Substantive criminal law defines specific offenses that are punishable by law. Each offense has a set of elements that must be proven beyond a reasonable doubt for the defendant to be found guilty. These elements vary depending on the crime but always include the general elements of crime discussed in the last section: the actus reus, or the physical act, and the mens rea, or the intent or knowledge of the defendant.
For example, the elements of the crime of murder typically include the intentional killing of another person with malice aforethought. Malice aforethought refers to the intent to kill or seriously harm another person or the reckless disregard for human life that results in death.
Similarly, robbery involves taking another person’s property through force or threat of force, with the intent to deprive the owner of their property permanently. The elements of robbery typically include the use of force or the threat of force, the taking of property belonging to another person, and the intent to deprive the owner of their property permanently.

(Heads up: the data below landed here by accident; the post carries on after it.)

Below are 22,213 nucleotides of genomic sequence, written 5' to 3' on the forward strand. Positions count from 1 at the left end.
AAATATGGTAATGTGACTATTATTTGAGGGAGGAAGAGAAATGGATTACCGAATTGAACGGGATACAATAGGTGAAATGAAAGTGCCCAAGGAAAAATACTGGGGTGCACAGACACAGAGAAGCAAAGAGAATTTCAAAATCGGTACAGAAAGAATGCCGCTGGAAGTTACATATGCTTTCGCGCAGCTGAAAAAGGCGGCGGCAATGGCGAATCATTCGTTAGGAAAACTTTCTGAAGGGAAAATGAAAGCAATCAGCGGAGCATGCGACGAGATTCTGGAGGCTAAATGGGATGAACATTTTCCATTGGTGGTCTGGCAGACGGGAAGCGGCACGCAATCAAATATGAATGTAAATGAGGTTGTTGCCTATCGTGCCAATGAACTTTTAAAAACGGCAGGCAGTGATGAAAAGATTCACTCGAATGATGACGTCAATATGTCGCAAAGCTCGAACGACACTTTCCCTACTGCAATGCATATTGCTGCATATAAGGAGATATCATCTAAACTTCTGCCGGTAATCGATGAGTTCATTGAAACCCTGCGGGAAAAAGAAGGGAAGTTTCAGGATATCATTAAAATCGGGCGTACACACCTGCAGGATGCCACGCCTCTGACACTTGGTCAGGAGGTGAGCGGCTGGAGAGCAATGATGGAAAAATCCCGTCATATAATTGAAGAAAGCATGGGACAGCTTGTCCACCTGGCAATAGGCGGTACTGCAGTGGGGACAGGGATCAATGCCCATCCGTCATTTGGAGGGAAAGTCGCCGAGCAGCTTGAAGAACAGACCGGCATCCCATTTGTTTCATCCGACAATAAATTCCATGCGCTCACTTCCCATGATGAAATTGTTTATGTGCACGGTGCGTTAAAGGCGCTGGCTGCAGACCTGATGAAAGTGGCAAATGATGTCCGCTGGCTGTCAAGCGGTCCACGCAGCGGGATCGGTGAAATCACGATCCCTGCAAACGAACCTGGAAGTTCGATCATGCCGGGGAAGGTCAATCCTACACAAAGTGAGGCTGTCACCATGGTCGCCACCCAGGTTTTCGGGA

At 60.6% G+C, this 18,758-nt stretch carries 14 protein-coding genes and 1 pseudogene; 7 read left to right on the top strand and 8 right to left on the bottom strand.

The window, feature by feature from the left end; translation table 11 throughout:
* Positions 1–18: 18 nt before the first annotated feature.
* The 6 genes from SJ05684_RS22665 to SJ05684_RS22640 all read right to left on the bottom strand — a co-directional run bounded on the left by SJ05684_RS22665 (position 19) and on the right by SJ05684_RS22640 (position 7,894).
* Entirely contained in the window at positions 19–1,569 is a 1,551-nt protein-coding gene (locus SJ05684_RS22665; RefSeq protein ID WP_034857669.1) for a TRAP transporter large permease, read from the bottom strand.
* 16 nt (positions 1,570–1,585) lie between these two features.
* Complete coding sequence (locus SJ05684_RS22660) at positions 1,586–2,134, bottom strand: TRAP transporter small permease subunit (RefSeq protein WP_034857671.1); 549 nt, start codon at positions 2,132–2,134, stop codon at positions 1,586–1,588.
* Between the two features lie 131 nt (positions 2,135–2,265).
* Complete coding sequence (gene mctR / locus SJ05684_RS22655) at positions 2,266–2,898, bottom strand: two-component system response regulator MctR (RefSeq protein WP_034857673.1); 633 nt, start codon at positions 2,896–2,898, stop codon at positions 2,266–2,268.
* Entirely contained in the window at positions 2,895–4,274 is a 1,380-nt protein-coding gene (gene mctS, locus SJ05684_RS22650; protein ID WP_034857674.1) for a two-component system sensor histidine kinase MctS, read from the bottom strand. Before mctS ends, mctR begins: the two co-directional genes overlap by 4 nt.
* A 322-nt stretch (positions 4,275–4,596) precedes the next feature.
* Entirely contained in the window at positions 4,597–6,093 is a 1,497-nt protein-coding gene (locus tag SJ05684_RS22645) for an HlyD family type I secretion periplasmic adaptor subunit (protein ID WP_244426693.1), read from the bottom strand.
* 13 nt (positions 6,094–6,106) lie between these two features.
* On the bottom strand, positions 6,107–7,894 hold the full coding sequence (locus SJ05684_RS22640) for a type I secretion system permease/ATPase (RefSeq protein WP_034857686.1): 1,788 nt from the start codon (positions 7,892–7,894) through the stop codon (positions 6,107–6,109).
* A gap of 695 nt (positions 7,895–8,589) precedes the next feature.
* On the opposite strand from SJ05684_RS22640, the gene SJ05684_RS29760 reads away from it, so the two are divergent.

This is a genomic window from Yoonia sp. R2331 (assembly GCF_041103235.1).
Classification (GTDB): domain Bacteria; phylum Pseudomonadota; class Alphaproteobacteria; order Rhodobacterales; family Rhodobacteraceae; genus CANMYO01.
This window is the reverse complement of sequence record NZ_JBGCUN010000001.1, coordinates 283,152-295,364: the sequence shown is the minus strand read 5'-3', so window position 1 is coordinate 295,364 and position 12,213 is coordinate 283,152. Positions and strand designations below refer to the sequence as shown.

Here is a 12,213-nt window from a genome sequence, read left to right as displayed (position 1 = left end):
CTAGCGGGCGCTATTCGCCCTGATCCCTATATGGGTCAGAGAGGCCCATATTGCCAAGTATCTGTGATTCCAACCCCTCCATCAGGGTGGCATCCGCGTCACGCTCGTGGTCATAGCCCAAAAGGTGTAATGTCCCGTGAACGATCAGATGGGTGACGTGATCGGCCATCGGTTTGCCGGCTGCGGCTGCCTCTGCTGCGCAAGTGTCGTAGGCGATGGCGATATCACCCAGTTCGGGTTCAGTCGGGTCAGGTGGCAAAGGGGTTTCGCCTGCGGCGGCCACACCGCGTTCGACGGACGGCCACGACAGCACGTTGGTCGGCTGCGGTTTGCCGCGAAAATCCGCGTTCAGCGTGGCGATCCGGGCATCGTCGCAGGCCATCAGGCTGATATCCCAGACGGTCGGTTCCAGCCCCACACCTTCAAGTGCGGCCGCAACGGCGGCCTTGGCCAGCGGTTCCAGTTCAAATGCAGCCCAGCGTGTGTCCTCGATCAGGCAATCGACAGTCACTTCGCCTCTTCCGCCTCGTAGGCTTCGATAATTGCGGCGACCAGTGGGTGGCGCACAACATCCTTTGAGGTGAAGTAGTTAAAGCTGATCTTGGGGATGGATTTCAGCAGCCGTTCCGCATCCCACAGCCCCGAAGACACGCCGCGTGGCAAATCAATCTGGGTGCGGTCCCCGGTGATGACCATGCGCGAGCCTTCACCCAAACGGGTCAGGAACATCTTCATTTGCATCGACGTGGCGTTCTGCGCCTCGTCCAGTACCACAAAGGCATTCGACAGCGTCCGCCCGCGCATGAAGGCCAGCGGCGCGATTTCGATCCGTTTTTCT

Other crimes, such as burglary, require the defendant to have entered a building or structure with the intent to commit a crime inside. The elements of burglary typically include the breaking and entering of a structure with the intent to commit a crime inside.
In criminal law, murder is intentionally killing another human being. At common law, murder was defined as killing someone with malice aforethought. Malice aforethought means that the plan to harm or kill someone was premeditated. This could be satisfied in many ways, including intentionally causing harm or committing a felony that leads to someone’s death.
In addition to premeditated murder, there is also something called depraved heart murder. This happens when someone does something so dangerous that it is highly likely that someone will die, even if they did not specifically intend to kill anyone. An example of this is firing a gun into a train car. An alternative was a murder committed when the intent was only to cause grievous bodily harm.